Proclaiming Liberty versus Attaining Liberty

This Monday, July 4, we will celebrate the signing of our country’s Declaration of Independence in 1776, which proclaimed America’s right to liberty from Great Britain.  However, our forefathers learned that it is one thing to proclaim liberty, but quite another to attain it.  It would be a long, hard six years before that proclamation would become a reality.

As we gather in backyards, parks and other places to enjoy barbeque, cool drinks and sweet deserts, I want to remind us all of what it took to give us cause to celebrate.  In December of 1777, General George Washington moved his 12,000 man army to winter encampment at Valley Forge, Pennsylvania.  That winter was to prove to be one of the harshest on record and one which caused the deaths of 2,500 men of the beleaguered army.  On February 16, 1778, Washington wrote the following to Governor George Clinton from the harsh encampment of Valley Forge:

“Dear Sir: It is with great reluctance, I trouble you on a subject, which does not fall within your province; but it is a subject that occasions me more distress, than I have felt, since the commencement of the war; and which loudly demands the most zealous exertions of every person of weight and authority, who is interested in the success of our affairs. I mean the present dreadful situation of the army for want of provisions, and the miserable prospects before us, with respect to futurity. It is more alarming than you will probably conceive, for, to form a just idea, it were necessary to be on the spot. For some days past, there has been little less, than a famine in camp. A part of the army has been a week, without any kind of flesh, and the rest for three or four days. Naked and starving as they are, we cannot enough admire the incomparable patience and fidelity of the soldiery, that they have not been ere this excited by their sufferings, to a general mutiny or dispersion. Strong symptoms, however, discontent have appeared in particular instances; and nothing but the most active efforts every where can long avert so shocking a catastrophe.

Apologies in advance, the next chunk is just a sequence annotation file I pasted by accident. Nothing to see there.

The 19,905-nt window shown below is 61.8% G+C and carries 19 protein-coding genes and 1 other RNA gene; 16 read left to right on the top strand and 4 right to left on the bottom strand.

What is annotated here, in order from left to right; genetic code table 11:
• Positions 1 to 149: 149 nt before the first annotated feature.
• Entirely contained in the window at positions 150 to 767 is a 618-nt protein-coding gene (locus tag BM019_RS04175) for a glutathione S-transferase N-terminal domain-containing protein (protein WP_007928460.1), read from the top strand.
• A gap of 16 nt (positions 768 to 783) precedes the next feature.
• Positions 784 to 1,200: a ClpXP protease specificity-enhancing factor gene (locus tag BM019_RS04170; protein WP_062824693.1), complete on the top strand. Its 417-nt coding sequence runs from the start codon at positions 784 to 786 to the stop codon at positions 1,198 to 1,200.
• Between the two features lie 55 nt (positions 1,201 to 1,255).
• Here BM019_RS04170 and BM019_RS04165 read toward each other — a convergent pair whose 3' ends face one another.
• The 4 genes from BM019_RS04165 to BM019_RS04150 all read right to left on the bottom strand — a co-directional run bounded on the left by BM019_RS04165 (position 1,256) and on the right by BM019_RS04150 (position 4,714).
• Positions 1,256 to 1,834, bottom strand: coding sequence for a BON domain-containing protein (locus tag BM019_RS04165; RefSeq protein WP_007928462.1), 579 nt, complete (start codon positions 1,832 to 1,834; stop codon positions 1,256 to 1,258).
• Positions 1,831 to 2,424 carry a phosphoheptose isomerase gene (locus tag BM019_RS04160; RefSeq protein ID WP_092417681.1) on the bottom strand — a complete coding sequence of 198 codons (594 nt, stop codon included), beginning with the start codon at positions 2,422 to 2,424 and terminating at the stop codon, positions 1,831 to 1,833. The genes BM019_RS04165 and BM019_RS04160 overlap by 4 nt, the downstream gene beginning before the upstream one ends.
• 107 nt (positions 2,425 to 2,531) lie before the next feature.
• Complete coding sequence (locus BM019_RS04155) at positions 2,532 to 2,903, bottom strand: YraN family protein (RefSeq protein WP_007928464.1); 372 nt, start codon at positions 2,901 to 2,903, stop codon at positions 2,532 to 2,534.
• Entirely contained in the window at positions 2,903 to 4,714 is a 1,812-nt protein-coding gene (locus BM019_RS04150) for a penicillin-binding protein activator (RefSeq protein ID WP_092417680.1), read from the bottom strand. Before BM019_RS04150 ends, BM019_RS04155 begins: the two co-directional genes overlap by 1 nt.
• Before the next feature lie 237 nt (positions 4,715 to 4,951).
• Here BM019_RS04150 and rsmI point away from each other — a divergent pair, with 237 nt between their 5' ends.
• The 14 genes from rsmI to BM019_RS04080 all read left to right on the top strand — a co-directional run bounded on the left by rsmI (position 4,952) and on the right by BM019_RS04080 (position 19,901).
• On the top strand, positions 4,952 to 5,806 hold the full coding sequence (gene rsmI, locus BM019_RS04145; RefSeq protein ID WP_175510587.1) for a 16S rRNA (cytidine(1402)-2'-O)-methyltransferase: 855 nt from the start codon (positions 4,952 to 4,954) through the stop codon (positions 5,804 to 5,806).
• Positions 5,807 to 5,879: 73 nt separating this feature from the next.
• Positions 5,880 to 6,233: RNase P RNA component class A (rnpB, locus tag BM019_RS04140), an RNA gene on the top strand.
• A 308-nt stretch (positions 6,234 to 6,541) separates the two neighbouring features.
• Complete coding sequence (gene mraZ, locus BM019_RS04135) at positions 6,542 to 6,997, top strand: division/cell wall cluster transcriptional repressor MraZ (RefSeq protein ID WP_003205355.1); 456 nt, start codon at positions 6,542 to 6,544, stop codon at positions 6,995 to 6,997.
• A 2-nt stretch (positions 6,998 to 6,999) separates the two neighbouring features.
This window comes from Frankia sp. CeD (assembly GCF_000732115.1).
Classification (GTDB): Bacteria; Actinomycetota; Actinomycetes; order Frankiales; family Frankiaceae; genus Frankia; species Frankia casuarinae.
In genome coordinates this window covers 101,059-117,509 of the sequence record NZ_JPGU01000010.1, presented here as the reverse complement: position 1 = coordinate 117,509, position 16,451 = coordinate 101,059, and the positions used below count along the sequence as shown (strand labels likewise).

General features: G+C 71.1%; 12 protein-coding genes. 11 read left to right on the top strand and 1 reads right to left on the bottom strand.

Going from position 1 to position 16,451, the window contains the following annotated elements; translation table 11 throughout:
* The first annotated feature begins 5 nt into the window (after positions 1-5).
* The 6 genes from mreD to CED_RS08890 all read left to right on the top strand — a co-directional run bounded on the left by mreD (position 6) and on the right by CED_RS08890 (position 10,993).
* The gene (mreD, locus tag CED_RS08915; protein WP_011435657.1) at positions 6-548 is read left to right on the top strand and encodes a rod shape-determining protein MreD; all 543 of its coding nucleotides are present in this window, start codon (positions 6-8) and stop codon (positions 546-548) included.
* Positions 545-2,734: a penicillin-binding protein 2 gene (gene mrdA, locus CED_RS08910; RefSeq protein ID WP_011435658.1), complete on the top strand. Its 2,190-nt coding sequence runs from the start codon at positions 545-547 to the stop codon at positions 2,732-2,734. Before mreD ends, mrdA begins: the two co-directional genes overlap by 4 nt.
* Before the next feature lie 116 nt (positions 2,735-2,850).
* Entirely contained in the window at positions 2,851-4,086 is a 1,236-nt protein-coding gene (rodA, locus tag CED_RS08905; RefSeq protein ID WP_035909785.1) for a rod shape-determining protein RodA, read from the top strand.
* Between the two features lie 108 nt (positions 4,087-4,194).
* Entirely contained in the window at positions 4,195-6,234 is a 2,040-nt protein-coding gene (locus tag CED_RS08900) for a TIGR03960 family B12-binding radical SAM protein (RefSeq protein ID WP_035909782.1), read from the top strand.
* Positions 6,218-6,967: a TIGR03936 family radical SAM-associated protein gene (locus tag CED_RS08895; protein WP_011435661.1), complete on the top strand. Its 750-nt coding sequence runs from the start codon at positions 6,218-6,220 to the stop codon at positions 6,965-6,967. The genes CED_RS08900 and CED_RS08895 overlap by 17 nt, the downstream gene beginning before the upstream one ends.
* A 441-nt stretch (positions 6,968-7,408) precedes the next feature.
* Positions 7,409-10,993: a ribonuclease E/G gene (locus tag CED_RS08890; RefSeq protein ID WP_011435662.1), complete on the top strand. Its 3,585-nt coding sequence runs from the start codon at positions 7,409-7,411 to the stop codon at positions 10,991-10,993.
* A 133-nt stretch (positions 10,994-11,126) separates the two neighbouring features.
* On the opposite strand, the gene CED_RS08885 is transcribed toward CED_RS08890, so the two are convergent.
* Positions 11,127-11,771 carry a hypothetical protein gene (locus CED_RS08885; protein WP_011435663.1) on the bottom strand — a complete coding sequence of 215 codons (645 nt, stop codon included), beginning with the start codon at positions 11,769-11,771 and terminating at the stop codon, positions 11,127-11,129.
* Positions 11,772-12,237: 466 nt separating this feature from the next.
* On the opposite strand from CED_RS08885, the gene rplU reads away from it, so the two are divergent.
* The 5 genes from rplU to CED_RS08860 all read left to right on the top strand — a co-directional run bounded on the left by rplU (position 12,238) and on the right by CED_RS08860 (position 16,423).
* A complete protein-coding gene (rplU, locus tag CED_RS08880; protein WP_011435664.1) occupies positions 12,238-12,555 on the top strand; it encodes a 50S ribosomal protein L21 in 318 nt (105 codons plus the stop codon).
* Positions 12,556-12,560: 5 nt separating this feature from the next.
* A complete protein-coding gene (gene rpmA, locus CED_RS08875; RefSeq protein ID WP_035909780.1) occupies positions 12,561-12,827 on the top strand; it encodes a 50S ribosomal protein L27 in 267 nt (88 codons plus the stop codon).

Our present sufferings are not all. There is no foundation laid for any adequate relief hereafter.”

A few weeks later, still suffering from lack of food and clothing, he penned the following words in his General Orders issued on March 1:

“Contingencies of weather and other temporary impediments have subjected and may again subject us to a deficiency for a few days,1 but soldiers! American soldiers! will despise the meaness of repining at such trifling strokes of Adversity, trifling indeed when compared to the transcendent Prize which will undoubtedly crown their Patience and Perseverence, Glory and Freedom, Peace and Plenty to themselves and the Community; The Admiration of the World, the Love of their Country and the Gratitude of Posterity!”[emphasis added]

So, as you enjoy the plentiful bounty afforded us in America and revel in watching the firework displays along with stirring, patriotic music, pause and reflect upon the sacrifices of those brave men in the freezing cold for whom we, their posterity, owe an immeasurable amount of gratitude.  On this July 4th, may we all resolve to not let their suffering be in vain but determine to reclaim the liberty being wrested from us by our own government.

-July 1, 2016